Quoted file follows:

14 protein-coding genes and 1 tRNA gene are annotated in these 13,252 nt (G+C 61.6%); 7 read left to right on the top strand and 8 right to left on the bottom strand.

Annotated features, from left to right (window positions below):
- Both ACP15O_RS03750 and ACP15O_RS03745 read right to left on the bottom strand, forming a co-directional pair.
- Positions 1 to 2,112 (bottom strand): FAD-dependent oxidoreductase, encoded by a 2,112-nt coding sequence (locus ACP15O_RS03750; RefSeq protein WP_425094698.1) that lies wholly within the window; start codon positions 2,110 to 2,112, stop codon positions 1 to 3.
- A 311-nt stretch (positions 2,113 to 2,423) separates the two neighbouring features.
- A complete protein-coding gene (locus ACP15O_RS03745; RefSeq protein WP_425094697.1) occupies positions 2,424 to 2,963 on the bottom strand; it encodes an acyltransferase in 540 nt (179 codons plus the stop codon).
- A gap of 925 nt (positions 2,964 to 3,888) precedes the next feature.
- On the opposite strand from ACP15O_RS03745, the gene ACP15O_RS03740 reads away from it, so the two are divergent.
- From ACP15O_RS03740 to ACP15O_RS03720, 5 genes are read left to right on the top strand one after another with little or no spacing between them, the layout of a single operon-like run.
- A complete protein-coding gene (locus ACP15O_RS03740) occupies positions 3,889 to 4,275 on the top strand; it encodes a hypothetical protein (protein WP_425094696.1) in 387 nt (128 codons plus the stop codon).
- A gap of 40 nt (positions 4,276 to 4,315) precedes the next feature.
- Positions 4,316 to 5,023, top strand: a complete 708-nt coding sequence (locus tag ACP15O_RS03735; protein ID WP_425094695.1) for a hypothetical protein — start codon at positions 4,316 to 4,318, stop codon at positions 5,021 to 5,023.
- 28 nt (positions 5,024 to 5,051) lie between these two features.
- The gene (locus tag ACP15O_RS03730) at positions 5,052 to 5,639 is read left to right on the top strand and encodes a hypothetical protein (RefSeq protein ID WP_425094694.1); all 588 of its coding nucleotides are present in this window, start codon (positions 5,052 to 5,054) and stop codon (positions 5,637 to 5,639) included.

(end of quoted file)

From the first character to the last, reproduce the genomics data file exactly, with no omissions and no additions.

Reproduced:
14 protein-coding genes and 1 tRNA gene are annotated in these 13,252 nt (G+C 61.6%); 7 read left to right on the top strand and 8 right to left on the bottom strand.

Annotated features, from left to right (window positions below):
- Both ACP15O_RS03750 and ACP15O_RS03745 read right to left on the bottom strand, forming a co-directional pair.
- Positions 1 to 2,112 (bottom strand): FAD-dependent oxidoreductase, encoded by a 2,112-nt coding sequence (locus ACP15O_RS03750; RefSeq protein WP_425094698.1) that lies wholly within the window; start codon positions 2,110 to 2,112, stop codon positions 1 to 3.
- A 311-nt stretch (positions 2,113 to 2,423) separates the two neighbouring features.
- A complete protein-coding gene (locus ACP15O_RS03745; RefSeq protein WP_425094697.1) occupies positions 2,424 to 2,963 on the bottom strand; it encodes an acyltransferase in 540 nt (179 codons plus the stop codon).
- A gap of 925 nt (positions 2,964 to 3,888) precedes the next feature.
- On the opposite strand from ACP15O_RS03745, the gene ACP15O_RS03740 reads away from it, so the two are divergent.
- From ACP15O_RS03740 to ACP15O_RS03720, 5 genes are read left to right on the top strand one after another with little or no spacing between them, the layout of a single operon-like run.
- A complete protein-coding gene (locus ACP15O_RS03740) occupies positions 3,889 to 4,275 on the top strand; it encodes a hypothetical protein (protein WP_425094696.1) in 387 nt (128 codons plus the stop codon).
- A gap of 40 nt (positions 4,276 to 4,315) precedes the next feature.
- Positions 4,316 to 5,023, top strand: a complete 708-nt coding sequence (locus tag ACP15O_RS03735; protein ID WP_425094695.1) for a hypothetical protein — start codon at positions 4,316 to 4,318, stop codon at positions 5,021 to 5,023.
- 28 nt (positions 5,024 to 5,051) lie between these two features.
- The gene (locus tag ACP15O_RS03730) at positions 5,052 to 5,639 is read left to right on the top strand and encodes a hypothetical protein (RefSeq protein ID WP_425094694.1); all 588 of its coding nucleotides are present in this window, start codon (positions 5,052 to 5,054) and stop codon (positions 5,637 to 5,639) included.